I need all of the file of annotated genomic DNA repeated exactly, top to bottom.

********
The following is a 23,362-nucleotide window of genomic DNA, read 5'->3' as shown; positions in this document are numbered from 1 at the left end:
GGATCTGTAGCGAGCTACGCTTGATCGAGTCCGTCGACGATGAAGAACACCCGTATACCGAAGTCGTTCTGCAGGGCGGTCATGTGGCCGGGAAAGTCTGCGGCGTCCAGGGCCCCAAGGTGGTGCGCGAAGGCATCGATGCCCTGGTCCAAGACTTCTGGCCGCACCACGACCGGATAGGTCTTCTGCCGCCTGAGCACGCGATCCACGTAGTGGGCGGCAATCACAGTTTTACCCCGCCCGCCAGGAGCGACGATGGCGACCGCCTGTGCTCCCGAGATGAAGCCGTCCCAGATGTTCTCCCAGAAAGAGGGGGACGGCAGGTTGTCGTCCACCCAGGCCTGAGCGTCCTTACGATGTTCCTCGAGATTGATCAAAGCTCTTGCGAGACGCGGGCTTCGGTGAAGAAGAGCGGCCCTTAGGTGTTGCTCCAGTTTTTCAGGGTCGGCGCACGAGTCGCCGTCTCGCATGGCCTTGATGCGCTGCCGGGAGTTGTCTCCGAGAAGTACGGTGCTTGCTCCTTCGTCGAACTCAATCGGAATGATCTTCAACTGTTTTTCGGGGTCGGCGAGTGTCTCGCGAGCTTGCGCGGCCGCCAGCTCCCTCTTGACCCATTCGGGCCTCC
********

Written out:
The following is a 23,362-nucleotide window of genomic DNA, read 5'->3' as shown; positions in this document are numbered from 1 at the left end:
GGATCTGTAGCGAGCTACGCTTGATCGAGTCCGTCGACGATGAAGAACACCCGTATACCGAAGTCGTTCTGCAGGGCGGTCATGTGGCCGGGAAAGTCTGCGGCGTCCAGGGCCCCAAGGTGGTGCGCGAAGGCATCGATGCCCTGGTCCAAGACTTCTGGCCGCACCACGACCGGATAGGTCTTCTGCCGCCTGAGCACGCGATCCACGTAGTGGGCGGCAATCACAGTTTTACCCCGCCCGCCAGGAGCGACGATGGCGACCGCCTGTGCTCCCGAGATGAAGCCGTCCCAGATGTTCTCCCAGAAAGAGGGGGACGGCAGGTTGTCGTCCACCCAGGCCTGAGCGTCCTTACGATGTTCCTCGAGATTGATCAAAGCTCTTGCGAGACGCGGGCTTCGGTGAAGAAGAGCGGCCCTTAGGTGTTGCTCCAGTTTTTCAGGGTCGGCGCACGAGTCGCCGTCTCGCATGGCCTTGATGCGCTGCCGGGAGTTGTCTCCGAGAAGTACGGTGCTTGCTCCTTCGTCGAACTCAATCGGAATGATCTTCAACTGTTTTTCGGGGTCGGCGAGTGTCTCGCGAGCTTGCGCGGCCGCCAGCTCCCTCTTGACCCATTCGGGCCTCC